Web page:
Saturday, April 12, 2014

Speaking at OSCON 2014

Wow, one year without any posts! But I'm trying to get back...

This is a very short post, just to tell everybody that this year, I will have the opportunity to speak at OSCON 2014. I'm speaking about tsuru, and check more details of the talk in the tsuru blog.

Thursday, April 11, 2013

Try out Tsuru: announcing limited preview

A few days ago, Tsuru got some attention in the news. After reading about Tsuru, and seeing some of its capabilities, people started asking for a way to try Tsuru. Well, your claims were attended! We're preparing a public cloud that will be freely available for beta testers.

TL;DR: go to tsuru.io/try, signup for beta testing and get ready to start deploying Python, Ruby, Go and Java applications in the cloud.

Saturday, July 28, 2012

Using Juju to orchestrate CentOS-based cloud services

Earlier this week I had the opportunity to meet Kyle MacDonald, head of Ubuntu Cloud, during FISL, and he was surprised when we told him we are using Juju with CentOS at Globo.com. Then I decided to write this post explaining how we came up with a patched version of Juju that allows us to have CentOS clouds managed by Juju.

Sunday, November 6, 2011

Setting up a Django production environment: compiling and configuring nginx

Here is another series of posts: now I’m going to write about setting up a Django production environment using nginx and Green Unicorn in a virtual environment. The subject in this first post is nginx, which is my favorite web server.

This post explains how to install nginx from sources, compiling it (on Linux). You might want to use apt, zif, yum or ports, but I prefer building from sources. So, to build from sources, make sure you have all development dependencies (C headers, including the PCRE library headers, nginx rewrite module uses it). If you want to build nginx with SSL support, keep in mind that you will need the libssl headers too.

Sunday, October 30, 2011

Go solution for the Dining philosophers problem

I spent part of the sunday solving the Dining Philosophers using Go. The given solution is based in the description for the problem present in The Little Book of Semaphores:

The Dining Philosophers Problem was proposed by Dijkstra in 1965, when dinosaurs ruled the earth. It appears in a number of variations, but the standard features are a table with five plates, five forks (or chopsticks) and a big bowl of spaghetti.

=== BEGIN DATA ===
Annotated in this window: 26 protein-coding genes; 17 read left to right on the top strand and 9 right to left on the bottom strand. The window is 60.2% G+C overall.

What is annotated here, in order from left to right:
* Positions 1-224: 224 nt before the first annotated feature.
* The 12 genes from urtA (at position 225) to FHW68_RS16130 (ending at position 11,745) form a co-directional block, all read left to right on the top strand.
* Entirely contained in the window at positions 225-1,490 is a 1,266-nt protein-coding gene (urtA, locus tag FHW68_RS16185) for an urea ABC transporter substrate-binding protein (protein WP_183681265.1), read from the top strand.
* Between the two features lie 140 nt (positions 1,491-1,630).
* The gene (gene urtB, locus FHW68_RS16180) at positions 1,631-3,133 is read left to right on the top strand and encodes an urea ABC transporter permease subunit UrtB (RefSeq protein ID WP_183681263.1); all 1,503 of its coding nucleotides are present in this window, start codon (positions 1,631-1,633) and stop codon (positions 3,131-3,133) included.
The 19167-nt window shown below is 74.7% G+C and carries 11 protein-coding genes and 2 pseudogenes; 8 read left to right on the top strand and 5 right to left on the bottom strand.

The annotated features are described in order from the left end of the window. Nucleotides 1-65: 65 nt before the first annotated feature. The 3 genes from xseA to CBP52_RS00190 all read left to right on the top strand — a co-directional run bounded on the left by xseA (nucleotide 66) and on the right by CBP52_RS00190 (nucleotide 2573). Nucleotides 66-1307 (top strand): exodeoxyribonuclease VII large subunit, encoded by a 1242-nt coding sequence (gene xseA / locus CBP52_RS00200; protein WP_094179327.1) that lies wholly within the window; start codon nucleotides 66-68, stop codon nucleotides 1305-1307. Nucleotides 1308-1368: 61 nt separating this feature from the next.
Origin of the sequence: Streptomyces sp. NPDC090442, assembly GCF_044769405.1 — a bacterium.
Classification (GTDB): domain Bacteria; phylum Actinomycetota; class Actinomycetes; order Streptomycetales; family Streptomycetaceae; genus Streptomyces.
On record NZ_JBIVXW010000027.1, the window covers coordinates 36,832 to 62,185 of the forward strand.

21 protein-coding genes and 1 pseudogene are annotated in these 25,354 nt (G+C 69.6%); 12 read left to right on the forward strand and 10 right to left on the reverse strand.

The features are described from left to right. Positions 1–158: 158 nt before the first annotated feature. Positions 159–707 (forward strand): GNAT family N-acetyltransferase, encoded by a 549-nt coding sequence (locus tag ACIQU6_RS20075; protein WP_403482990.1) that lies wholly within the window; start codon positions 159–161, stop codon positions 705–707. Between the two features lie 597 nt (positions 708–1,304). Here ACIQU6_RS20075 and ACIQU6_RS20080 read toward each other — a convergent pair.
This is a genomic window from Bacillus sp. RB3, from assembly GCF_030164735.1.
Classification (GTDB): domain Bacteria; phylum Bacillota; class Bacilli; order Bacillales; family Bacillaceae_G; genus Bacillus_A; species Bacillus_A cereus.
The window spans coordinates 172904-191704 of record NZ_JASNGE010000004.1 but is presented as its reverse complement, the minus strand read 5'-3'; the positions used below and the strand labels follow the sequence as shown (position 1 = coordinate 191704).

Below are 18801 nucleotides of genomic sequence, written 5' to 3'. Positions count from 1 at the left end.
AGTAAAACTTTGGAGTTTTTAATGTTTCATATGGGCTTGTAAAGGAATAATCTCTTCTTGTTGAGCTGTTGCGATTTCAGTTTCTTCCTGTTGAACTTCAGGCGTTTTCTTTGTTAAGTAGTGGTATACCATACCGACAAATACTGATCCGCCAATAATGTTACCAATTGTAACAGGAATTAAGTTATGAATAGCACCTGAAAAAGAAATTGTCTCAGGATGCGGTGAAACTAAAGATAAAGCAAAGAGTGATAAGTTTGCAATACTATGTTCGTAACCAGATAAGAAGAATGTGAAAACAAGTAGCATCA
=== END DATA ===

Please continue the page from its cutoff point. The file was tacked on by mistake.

There are some constraints:
  • Only one philosopher can hold a fork at a time
  • It must be impossible for a deadlock to occur
  • It must be impossible for a philosopher to starve waiting for a fork
  • It must be possible for more than one philosopher to eat at the same time

Thursday, October 6, 2011

Don’t rely on caching

Extracted from Django docs: “memory isn’t intended for permanent data storage, so don’t rely on memory-based caching as your only data storage. Without a doubt, none of the Django caching backends should be used for permanent storage”.

Here is the lesson: don’t rely on caching. Cache doesn’t exist to make applications work, it exists to make them faster and/or more scalable. Use a cache system as permanent storage is such a bad idea, except when you’re not using it for caching (what is not the case here). Cache is a shortcut for a path that might be painful to follow, but you still should not rely on cache. You must be able to traverse the path without the cache.

Saturday, September 24, 2011

Speaking at PythonBrasil[7]

Next weekend I’ll be talking about scaling Django applications at Python Brasil, the brazilian Python conference. It will be my first time at the conference, which is one of the greatest Python conferences in Latin America.

Some international dudes are also attending to the conference: Wesley Chun is going to talk about Python 3 and Google App Engine; Alan Runyan will talk about free and open source software, and Steve Holden will be talking about the issues involved in trying to build a global Python user group.